In the end, it typically comes down to whether or not the details are legible but again, that could depend on the agents eye sight and their comfort level with deciphering less than 100% clear details. One agent might be okay with a crack slightly obscuring a letter or two while another agent may have a zero tolerance policy.

Here is some guidance on when your drivers license may be considered damaged and a second list of when you might be able to get away with a little bit of damage.

When a Driver’s License is Clearly Considered Damaged:

  1. Severely torn or shredded, making it difficult to read the information.
  2. Water damaged, causing the information or photo to be illegible.
  3. Burned or charred, impairing the visibility of essential details.
  4. Cut or perforated in a way that affects the readability or integrity of the document.
  5. Partially or completely faded ink, making the text or photo indiscernible.
  6. Altered or tampered with, such as scratched off or modified information.
  7. Bent, folded, or crumpled to the extent that it obstructs the necessary details.
  8. Defaced with markings, scribbles, or stains that obscure relevant information.
  9. Damaged magnetic stripe or barcode, preventing scanning or verification.
  10. Warped or distorted due to exposure to extreme heat or other external factors.

When a Driver’s License May or May Not be Considered Damaged:

  1. Minor tears or creases that do not hinder the ability to read the essential information.
  2. Minimal water damage that does not significantly impact the visibility of details.
  3. Slight fading of ink that still allows for the identification of key information.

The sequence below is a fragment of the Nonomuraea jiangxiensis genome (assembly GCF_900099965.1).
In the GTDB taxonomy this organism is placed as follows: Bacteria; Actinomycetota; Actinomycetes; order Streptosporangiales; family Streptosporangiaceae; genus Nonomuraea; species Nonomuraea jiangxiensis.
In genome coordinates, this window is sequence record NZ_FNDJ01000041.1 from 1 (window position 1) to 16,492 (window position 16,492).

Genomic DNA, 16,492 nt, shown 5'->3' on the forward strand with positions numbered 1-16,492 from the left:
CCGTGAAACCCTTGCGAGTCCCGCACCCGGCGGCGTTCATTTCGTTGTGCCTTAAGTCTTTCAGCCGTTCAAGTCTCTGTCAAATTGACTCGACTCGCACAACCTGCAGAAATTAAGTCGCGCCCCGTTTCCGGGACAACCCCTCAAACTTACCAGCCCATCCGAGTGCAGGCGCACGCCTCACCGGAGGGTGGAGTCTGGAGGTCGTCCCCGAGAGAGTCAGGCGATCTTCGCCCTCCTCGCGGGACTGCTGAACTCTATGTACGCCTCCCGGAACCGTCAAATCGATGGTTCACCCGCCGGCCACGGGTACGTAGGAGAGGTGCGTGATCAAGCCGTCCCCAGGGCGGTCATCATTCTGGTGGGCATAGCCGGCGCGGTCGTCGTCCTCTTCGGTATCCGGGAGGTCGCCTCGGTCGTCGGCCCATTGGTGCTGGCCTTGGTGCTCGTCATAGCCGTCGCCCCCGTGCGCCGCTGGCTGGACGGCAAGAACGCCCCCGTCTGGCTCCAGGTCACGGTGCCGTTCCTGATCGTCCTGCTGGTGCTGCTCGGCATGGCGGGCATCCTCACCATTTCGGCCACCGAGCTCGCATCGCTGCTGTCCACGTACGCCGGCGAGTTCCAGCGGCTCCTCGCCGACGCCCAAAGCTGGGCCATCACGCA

4. Normal wear and tear, such as minor scratches, without impairing the legibility.
  5. Small holes or perforations that do not affect critical sections of the document.
  6. Moderate bending or folding that does not obscure important data or photo.
  7. Light smudges or stains that do not obscure the necessary details for identification.
  8. Minor wear on the magnetic stripe or barcode that does not prevent scanning.
  9. Cosmetic damage, such as a chipped corner, without compromising information.
  10. Slight warping or discoloration due to exposure to normal environmental conditions.

What about temporary IDs or paper IDs?

If you just made a change to your driver’s license or just received a new one, you may only have a paper driver’s license or temporary ID.

And the question is will TSA accept a paper ID?

Typically, something like a paper driver’s license is only valid for giving you the legal right to be driving on the road. Some states may allow you to purchase things like tobacco, alcohol, and marijuana with a temporary ID.

But for the most part these are not valid for identification purposes. And this much was made clear by the TSA when they stated, “[i]nterim driver’s licenses are temporary paper documents and are not currently an acceptable form of ID.”

So, if you have a paper ID, the best course of action would be to follow the directions linked in the article below regarding what to do when you don’t have an ID.

As shown below, you can present forms of secondary ID which can help verify your identity.